cannot just do deficit spending. so they agree, they cut this deal, now the democrats are going to the republicans and saying, forget that. let's just in the position to get rid of it. what on earth would make them think that republicans would agree to that? >> because the president thinks he has a mandate from the whole country. he thinks he can get anything he wants. i am sure that alan colmes loves this idea. here are the problems. the congress has the authority to authorize the debt. they also have the authority to authorize the bill that pays the debt. so now the president wants to take that away. this guy has shown a tendency to say that i don't need congress. i can pass laws with a stroke of a pen on executive orders. he doesn't need the supreme court because he declares laws unconstitutional, like doma. he says he wants an unlimited credit card, and you all will have to pay the bill. we have a debt ceiling, as much as people anguish over it, we need to have a conversation about what we are spending and why. will this be a problem if the president followed through on his
if you'd done been the biggest tax loopholes. they don't come close to fulfilling the deficit. how significant are these deductions when we look at their role in the big picture of solving the fiscal clef? >> they can be important, the goal is not to get rid of the budget deficit. i don't think anybody has a realistic hope of getting rid of the budget deficit and a lot of people don't want to get rid of the budget deficit. certainly, opinions differ. they can be a managing part of the deficit. >> do they play a role in negotiations and talks? there is a group advocating for every one of these deductions that people are used to getting. could they end up on the chopping block? >> definitely. >> there is also a link to see more at our website for the gop proposal. we are going live to the house. a requirement that financial restitution set of privacy notices. for what purpose does the gentlewoman rise? >> i move to suspend the rules and pass the bill h.r. 5817. the speaker pro tempore: the clerk will report the title of the bill. caller: h.r. 5817, to provide an exception to the annu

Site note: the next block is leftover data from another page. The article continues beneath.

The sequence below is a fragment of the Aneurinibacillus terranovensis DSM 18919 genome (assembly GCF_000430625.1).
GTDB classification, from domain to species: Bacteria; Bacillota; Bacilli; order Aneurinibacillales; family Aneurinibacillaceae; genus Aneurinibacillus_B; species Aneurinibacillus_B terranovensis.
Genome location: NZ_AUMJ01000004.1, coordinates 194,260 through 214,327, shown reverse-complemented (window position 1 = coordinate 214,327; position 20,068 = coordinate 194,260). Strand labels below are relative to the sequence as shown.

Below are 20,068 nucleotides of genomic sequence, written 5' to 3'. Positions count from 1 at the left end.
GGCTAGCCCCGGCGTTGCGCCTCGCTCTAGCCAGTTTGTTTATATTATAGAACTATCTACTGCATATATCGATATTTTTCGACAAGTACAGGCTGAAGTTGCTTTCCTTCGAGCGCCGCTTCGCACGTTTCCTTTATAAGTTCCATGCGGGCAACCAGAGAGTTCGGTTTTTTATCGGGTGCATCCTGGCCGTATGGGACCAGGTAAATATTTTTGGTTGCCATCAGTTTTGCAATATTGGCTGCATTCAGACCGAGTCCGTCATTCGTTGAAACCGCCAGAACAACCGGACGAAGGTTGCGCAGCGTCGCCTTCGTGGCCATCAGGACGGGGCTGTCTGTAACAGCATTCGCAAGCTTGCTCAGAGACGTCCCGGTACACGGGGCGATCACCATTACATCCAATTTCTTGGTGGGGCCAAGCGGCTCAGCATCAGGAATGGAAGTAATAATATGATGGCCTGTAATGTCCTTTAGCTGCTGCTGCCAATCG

that there are no miracle cures. does the hard work and dealing with deficit and ensuring that britain wins the global race. that work is underway. the deficit is down. borrowing is down. jobs are being created. it is a hard road, but we are making progress. everything that we do, we are helping those who want to work hard and get along. thank you. [cheers] [cheers] >> mr. speaker, today after 2.5 years, we can see and people can feel in the country the scale of this government economic failure. [cheers] our economy this year is contracting. the conferred government borrowing is revised this year and every year. the national deficit is not rising. excuse me, it is rising, it is not falling. [cheers] i will say again that our economy is contracting this year. government rowling is revised up and the national debt is rising. it is not falling. there are people struggling to make ends meet. middle and lower income families who are paying the price. where millionaires get a tax cut and a 3 billion-pound welfare handout to the people who need it. let me spell out the facts. you might learn something. [cheers] [
who actually came up with a plan to cut the deficit, a plan that everyone hailed as magnificent but no one wanted to adopt. >>> joining me now is cnn contributor will cain. he leans right. good morning, will. >> good morning. let me tell you something. you said the popularity of gangnam style knows no limits. i beg to differ. >> you do? >> i think we just found its limits, when 8-year-olds start doing gangnam style you can count on its popularity decreasing. we're about a year away from it being makarena. >> trying to get two sides come together to come to a deal on the fiscal cliff. >> i don't know about young people's abilities to force cats and dogs and democrats and republicans to come together to find a deal. he had a much more profound message than just simply dancing in that clip, in that psa essentially. he was trying to alert young people to the fact that old people, bluntly, are organized. look at the army of aarp representatives that ensure that programs like medicare and social security, programs that take up something like 50% of our federal budget will remain intac